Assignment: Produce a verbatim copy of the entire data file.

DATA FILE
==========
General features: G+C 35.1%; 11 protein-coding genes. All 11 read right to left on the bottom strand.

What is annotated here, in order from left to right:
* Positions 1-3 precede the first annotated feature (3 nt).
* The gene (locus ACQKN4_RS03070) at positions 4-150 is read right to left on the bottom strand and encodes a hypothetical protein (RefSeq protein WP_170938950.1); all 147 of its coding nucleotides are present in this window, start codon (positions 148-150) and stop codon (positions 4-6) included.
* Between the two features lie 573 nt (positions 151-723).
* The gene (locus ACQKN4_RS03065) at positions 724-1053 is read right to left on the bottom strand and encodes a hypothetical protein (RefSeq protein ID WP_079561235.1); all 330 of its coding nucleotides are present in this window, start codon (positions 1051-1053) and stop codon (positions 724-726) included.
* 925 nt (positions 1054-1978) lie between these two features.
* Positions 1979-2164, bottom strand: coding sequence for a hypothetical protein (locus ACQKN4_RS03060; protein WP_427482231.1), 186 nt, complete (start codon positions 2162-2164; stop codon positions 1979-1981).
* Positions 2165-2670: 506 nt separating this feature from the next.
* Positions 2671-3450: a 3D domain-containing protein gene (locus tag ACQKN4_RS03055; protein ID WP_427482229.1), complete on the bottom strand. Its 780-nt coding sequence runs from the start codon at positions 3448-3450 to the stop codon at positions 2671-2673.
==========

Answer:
General features: G+C 35.1%; 11 protein-coding genes. All 11 read right to left on the bottom strand.

What is annotated here, in order from left to right:
* Positions 1-3 precede the first annotated feature (3 nt).
* The gene (locus ACQKN4_RS03070) at positions 4-150 is read right to left on the bottom strand and encodes a hypothetical protein (RefSeq protein WP_170938950.1); all 147 of its coding nucleotides are present in this window, start codon (positions 148-150) and stop codon (positions 4-6) included.
* Between the two features lie 573 nt (positions 151-723).
* The gene (locus ACQKN4_RS03065) at positions 724-1053 is read right to left on the bottom strand and encodes a hypothetical protein (RefSeq protein ID WP_079561235.1); all 330 of its coding nucleotides are present in this window, start codon (positions 1051-1053) and stop codon (positions 724-726) included.
* 925 nt (positions 1054-1978) lie between these two features.
* Positions 1979-2164, bottom strand: coding sequence for a hypothetical protein (locus ACQKN4_RS03060; protein WP_427482231.1), 186 nt, complete (start codon positions 2162-2164; stop codon positions 1979-1981).
* Positions 2165-2670: 506 nt separating this feature from the next.
* Positions 2671-3450: a 3D domain-containing protein gene (locus tag ACQKN4_RS03055; protein ID WP_427482229.1), complete on the bottom strand. Its 780-nt coding sequence runs from the start codon at positions 3448-3450 to the stop codon at positions 2671-2673.